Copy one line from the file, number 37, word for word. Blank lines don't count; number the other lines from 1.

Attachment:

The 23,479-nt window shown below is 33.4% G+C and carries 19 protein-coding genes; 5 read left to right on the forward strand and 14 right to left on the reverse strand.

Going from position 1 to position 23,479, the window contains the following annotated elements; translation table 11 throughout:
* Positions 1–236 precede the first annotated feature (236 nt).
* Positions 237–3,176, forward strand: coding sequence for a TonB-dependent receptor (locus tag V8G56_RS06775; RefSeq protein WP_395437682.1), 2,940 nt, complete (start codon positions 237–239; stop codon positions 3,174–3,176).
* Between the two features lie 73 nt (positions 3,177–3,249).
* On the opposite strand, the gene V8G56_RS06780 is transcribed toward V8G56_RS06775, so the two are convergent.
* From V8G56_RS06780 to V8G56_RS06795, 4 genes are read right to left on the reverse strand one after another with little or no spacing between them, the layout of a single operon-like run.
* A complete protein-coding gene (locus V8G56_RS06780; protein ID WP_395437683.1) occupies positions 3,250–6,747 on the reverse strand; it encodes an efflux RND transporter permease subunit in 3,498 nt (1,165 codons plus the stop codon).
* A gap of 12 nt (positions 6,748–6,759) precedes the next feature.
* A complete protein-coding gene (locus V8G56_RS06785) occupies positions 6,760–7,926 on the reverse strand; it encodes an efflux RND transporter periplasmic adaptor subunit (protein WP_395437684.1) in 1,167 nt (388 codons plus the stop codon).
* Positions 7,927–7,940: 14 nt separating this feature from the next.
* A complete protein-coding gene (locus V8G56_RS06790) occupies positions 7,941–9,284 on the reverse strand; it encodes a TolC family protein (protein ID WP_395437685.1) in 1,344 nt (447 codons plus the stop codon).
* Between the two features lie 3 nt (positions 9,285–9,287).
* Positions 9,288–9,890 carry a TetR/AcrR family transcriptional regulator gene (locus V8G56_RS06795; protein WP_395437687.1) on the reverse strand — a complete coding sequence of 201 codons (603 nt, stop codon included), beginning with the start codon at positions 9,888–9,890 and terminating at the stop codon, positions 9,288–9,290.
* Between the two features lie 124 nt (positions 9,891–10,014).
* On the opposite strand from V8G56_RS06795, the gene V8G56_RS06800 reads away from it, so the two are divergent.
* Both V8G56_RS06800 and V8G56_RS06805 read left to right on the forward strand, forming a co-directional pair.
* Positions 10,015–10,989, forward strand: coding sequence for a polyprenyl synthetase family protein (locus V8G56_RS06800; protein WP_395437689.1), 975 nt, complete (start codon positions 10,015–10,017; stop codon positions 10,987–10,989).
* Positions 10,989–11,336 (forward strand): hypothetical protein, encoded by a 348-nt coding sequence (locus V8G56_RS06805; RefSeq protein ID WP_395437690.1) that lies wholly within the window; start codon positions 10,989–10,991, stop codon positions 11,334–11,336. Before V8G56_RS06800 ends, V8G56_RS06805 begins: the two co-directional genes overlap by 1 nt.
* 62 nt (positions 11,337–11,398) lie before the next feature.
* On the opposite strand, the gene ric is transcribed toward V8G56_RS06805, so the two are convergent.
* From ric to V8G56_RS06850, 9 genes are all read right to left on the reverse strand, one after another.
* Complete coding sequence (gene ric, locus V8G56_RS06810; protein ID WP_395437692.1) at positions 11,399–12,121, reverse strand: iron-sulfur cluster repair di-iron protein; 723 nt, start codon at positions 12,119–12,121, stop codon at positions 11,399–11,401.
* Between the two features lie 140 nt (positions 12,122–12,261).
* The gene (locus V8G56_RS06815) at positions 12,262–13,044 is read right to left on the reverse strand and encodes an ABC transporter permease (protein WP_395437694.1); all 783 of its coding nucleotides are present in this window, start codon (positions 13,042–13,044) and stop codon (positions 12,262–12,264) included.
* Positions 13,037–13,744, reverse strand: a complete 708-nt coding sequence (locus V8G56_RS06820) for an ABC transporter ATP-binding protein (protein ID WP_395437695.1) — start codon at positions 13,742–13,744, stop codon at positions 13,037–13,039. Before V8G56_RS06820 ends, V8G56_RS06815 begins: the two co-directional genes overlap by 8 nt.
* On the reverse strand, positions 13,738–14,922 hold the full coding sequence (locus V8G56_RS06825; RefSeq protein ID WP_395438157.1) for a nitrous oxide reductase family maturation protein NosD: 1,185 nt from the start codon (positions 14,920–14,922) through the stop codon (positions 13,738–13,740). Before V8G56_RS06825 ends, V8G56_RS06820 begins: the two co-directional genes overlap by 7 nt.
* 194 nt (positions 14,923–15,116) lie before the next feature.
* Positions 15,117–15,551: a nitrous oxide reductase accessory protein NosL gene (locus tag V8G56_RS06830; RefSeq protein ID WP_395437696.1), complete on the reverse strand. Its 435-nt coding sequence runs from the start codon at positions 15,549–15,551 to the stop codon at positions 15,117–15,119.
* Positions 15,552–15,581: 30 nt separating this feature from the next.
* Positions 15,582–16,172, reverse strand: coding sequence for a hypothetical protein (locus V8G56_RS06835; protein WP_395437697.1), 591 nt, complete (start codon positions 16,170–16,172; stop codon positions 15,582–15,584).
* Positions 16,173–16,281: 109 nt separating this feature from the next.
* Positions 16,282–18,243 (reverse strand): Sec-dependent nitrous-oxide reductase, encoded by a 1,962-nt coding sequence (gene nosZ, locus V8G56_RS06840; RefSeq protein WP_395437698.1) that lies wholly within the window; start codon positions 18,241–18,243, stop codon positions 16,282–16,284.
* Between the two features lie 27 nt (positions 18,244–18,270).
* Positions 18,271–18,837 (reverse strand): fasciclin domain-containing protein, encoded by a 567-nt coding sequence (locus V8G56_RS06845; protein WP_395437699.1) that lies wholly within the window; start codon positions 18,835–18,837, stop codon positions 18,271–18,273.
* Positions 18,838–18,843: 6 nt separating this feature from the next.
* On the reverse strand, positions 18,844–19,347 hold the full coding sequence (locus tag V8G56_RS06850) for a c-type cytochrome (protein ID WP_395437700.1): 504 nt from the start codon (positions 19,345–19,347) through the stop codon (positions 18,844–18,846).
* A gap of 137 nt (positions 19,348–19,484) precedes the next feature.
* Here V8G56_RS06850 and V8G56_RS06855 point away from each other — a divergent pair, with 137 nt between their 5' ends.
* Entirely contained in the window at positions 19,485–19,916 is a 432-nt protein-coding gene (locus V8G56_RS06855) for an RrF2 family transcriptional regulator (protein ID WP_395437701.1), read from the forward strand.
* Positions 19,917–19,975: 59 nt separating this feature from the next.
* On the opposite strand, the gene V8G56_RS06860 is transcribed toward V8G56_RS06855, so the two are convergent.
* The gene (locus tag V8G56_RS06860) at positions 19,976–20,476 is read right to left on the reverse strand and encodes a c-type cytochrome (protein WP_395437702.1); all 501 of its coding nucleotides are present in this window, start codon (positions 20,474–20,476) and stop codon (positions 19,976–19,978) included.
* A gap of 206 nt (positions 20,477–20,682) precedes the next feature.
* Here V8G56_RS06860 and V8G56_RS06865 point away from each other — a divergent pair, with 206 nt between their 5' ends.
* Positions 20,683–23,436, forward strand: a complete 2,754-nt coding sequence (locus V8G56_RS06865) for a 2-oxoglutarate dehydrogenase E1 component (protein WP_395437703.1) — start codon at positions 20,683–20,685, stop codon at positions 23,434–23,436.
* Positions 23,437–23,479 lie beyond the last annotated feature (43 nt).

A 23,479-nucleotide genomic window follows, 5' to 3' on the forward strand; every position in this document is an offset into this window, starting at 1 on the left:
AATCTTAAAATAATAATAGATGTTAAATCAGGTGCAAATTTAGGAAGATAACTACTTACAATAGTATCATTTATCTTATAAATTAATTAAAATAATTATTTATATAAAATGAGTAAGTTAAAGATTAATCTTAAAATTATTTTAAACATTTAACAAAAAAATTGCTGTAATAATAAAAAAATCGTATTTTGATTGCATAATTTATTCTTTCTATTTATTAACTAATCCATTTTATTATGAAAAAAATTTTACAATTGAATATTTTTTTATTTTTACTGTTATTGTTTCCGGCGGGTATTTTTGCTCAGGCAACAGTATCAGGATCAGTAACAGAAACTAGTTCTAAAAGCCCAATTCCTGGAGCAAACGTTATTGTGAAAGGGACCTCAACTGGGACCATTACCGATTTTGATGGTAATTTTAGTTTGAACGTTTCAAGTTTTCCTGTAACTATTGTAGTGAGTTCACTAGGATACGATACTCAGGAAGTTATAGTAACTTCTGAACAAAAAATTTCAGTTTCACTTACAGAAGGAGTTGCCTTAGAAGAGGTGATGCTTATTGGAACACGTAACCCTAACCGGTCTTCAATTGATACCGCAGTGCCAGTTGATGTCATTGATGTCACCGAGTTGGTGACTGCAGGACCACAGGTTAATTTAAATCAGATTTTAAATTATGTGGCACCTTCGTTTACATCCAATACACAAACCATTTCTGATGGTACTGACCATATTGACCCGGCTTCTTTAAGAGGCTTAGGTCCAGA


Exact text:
* On the reverse strand, positions 18,844–19,347 hold the full coding sequence (locus tag V8G56_RS06850) for a c-type cytochrome (protein ID WP_395437700.1): 504 nt from the start codon (positions 19,345–19,347) through the stop codon (positions 18,844–18,846).